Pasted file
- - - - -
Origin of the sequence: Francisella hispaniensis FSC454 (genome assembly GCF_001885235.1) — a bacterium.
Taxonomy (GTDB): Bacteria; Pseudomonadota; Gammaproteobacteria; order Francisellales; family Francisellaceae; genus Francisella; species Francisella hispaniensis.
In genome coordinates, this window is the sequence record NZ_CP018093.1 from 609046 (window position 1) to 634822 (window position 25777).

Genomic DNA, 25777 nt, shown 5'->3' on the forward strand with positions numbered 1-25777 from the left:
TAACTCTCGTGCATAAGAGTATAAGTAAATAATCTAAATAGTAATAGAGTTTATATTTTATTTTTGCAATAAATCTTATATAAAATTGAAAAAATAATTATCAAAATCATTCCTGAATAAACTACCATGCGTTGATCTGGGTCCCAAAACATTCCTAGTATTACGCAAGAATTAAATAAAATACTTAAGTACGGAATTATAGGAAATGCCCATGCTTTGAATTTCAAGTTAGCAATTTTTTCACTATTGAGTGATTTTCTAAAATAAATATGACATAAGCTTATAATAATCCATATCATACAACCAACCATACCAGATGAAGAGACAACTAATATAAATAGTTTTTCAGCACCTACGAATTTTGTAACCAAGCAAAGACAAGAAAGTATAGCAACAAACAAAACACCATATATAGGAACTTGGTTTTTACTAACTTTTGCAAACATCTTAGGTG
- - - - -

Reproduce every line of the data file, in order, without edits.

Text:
Origin of the sequence: Francisella hispaniensis FSC454 (genome assembly GCF_001885235.1) — a bacterium.
Taxonomy (GTDB): Bacteria; Pseudomonadota; Gammaproteobacteria; order Francisellales; family Francisellaceae; genus Francisella; species Francisella hispaniensis.
In genome coordinates, this window is the sequence record NZ_CP018093.1 from 609046 (window position 1) to 634822 (window position 25777).

Genomic DNA, 25777 nt, shown 5'->3' on the forward strand with positions numbered 1-25777 from the left:
TAACTCTCGTGCATAAGAGTATAAGTAAATAATCTAAATAGTAATAGAGTTTATATTTTATTTTTGCAATAAATCTTATATAAAATTGAAAAAATAATTATCAAAATCATTCCTGAATAAACTACCATGCGTTGATCTGGGTCCCAAAACATTCCTAGTATTACGCAAGAATTAAATAAAATACTTAAGTACGGAATTATAGGAAATGCCCATGCTTTGAATTTCAAGTTAGCAATTTTTTCACTATTGAGTGATTTTCTAAAATAAATATGACATAAGCTTATAATAATCCATATCATACAACCAACCATACCAGATGAAGAGACAACTAATATAAATAGTTTTTCAGCACCTACGAATTTTGTAACCAAGCAAAGACAAGAAAGTATAGCAACAAACAAAACACCATATATAGGAACTTGGTTTTTACTAACTTTTGCAAACATCTTAGGTG